Baker’s cysts, also called popliteal cysts, form as painful swellings on the backs of the knees. They’re named for the 19th-century physician who first described them. They typically cause a feeling of tightness that worsens when you extend your knee or when you’re active. Sometimes, the pain can affect the upper part of the calf.
These cysts develop when synovial fluid that normally lubricates the knee joint collects in a thin sac (or bursa) between two groups of muscles behind the knee. The sac can become inflamed, causing pain and further swelling that may be aggravated by standing or by activities like squatting or kneeling that require bending the knee. Typically, flare-ups of rheumatoid arthritis or osteoarthritis trigger the formation of Baker’s cysts, but they also can stem from tears in the cartilage. In children, they usually result from injury.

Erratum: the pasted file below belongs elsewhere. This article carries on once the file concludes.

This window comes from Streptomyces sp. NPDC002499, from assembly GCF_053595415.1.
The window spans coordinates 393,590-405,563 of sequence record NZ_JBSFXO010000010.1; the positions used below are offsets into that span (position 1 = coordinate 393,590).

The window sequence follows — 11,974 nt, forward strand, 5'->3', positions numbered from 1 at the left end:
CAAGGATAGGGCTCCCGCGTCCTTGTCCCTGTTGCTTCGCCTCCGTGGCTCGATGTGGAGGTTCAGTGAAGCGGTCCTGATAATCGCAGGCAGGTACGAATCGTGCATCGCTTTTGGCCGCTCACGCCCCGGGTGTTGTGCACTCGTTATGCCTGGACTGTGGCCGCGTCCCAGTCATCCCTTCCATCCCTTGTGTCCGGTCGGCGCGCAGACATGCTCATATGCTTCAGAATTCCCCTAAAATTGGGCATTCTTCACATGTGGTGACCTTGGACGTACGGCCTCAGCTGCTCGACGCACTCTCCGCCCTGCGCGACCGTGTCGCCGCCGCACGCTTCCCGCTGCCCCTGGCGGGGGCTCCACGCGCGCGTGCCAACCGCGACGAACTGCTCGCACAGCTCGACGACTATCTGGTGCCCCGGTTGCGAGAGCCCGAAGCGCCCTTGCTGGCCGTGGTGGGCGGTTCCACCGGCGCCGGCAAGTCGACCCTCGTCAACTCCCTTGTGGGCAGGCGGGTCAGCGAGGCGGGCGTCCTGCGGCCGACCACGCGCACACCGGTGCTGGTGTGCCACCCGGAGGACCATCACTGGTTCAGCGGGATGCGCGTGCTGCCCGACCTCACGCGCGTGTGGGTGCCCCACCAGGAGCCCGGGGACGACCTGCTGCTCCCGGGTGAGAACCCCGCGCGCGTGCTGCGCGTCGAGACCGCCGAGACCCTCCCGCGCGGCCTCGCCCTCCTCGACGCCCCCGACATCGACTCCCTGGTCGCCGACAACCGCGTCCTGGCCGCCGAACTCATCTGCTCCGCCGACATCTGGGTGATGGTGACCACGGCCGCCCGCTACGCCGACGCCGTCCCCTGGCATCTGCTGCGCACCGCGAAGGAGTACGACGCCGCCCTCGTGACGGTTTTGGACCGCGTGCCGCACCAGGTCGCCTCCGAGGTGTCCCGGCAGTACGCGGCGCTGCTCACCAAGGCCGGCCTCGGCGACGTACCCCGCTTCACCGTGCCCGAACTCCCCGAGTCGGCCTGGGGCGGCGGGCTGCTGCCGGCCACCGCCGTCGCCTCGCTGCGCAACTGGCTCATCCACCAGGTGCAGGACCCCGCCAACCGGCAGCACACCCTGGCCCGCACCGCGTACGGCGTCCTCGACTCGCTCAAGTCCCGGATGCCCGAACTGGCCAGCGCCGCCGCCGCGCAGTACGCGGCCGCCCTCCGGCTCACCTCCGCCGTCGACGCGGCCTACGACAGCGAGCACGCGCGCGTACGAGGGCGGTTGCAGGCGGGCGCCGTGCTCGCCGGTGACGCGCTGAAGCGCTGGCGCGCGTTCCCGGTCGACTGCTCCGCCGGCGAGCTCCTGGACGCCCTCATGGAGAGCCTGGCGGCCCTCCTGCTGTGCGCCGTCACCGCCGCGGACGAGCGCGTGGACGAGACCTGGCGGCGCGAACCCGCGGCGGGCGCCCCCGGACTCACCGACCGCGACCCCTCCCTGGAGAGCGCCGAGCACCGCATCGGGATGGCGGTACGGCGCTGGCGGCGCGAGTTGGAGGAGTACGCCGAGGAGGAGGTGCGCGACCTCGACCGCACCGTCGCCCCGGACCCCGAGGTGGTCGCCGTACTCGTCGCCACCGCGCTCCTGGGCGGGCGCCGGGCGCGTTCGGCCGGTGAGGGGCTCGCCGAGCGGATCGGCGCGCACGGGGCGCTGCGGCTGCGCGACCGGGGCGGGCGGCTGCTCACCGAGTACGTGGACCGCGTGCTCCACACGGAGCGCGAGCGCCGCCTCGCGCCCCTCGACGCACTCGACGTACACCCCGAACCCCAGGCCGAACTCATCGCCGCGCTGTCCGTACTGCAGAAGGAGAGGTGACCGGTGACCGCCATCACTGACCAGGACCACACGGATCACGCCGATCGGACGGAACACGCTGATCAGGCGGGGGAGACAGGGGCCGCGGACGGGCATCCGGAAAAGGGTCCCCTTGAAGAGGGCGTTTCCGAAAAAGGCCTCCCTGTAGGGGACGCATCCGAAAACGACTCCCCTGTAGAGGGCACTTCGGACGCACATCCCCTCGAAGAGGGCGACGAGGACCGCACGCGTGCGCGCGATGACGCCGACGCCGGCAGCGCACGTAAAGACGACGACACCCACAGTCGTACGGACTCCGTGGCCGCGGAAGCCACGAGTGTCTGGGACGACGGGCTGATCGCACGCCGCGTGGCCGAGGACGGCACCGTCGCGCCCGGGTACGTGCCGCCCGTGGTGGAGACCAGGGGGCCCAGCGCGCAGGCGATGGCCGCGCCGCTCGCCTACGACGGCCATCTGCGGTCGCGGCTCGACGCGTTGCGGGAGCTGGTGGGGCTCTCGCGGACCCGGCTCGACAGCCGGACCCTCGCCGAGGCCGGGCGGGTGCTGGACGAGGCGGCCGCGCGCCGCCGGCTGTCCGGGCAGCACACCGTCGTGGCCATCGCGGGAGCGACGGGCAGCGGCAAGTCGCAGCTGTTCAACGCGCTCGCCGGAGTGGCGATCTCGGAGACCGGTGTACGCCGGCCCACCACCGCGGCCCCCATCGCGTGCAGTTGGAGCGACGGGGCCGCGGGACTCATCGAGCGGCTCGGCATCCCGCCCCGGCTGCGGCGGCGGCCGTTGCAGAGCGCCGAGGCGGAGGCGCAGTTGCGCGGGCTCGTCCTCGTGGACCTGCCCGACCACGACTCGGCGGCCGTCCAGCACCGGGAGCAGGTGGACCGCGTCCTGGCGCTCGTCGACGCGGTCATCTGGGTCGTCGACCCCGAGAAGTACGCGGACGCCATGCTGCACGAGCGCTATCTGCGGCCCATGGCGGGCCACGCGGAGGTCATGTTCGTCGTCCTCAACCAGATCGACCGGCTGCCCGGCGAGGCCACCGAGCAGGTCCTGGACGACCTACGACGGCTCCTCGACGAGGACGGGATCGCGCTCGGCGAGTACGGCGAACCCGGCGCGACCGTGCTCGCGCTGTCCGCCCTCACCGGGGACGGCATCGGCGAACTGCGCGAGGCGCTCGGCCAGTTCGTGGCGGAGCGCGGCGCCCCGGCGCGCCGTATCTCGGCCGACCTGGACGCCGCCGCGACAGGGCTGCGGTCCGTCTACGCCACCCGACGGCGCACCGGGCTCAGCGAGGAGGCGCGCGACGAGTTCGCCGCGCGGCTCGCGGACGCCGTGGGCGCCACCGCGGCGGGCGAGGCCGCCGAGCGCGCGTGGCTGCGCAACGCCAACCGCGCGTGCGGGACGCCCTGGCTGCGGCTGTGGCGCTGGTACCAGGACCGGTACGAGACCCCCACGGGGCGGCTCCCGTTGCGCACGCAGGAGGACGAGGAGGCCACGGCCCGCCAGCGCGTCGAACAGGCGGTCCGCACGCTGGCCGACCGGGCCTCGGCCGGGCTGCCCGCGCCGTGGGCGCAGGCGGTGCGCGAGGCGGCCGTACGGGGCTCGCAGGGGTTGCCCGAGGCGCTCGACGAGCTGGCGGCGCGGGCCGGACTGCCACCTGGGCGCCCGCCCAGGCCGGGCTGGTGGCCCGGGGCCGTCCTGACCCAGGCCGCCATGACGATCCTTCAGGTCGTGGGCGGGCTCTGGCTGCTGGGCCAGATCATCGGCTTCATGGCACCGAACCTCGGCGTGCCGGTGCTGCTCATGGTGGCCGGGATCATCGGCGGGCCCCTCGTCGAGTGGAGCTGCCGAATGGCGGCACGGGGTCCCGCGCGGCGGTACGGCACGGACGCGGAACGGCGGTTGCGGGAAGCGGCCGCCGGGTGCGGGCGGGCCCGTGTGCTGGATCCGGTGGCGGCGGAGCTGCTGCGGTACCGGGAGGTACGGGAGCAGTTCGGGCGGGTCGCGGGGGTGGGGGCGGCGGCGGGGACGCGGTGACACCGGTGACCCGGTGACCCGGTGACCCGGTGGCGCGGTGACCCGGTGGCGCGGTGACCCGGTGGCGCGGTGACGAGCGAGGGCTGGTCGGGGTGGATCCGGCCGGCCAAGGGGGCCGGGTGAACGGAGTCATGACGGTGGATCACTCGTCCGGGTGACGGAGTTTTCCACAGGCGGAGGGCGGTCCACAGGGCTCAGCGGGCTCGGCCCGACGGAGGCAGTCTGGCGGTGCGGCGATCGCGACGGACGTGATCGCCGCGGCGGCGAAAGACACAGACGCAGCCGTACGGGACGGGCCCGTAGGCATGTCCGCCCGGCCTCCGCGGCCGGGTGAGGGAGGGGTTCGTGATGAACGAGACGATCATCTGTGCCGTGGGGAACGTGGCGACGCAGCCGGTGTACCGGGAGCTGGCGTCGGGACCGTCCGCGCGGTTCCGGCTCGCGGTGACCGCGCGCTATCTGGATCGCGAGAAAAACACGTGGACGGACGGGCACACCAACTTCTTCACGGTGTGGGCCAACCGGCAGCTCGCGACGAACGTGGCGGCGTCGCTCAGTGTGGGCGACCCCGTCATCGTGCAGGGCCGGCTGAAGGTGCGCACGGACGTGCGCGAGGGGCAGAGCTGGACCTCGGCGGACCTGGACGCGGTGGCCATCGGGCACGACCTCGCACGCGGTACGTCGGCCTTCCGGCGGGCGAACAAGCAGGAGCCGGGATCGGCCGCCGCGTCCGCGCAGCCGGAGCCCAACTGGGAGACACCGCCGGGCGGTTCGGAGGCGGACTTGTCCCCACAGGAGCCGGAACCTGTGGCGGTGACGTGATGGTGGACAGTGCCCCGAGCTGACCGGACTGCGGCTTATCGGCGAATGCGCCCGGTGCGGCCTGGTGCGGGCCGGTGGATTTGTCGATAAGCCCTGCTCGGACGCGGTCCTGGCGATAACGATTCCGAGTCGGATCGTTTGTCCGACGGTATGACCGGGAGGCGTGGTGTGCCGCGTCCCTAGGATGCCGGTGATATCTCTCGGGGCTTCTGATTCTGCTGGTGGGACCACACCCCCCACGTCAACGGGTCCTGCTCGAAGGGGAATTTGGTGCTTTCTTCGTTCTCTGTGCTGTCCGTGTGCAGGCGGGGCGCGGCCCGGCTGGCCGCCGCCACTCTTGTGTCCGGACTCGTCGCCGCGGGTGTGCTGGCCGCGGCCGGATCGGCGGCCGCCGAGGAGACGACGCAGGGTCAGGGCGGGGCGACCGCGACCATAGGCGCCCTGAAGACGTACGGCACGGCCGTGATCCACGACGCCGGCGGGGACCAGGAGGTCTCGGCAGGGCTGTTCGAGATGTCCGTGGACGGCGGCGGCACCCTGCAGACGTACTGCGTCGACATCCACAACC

Although Baker’s cysts can be painful nuisances, they’re not the least bit dangerous and typically will disappear on their own without treatment. When treatment is needed, the focus should be on the underlying condition – such as arthritis or a tear in the cartilage.
Since none of the recommended treatments you’ve tried has helped, you might talk to your physician about needle aspiration – draining the fluid out of the cyst. Your other option is a cortisone injection that may relieve pain but won’t prevent the cyst from coming back. If your cysts are large and are interfering with your ability to bend your knees, you can also consider surgery to remove them as a last resort.
Andrew Weil, M.D.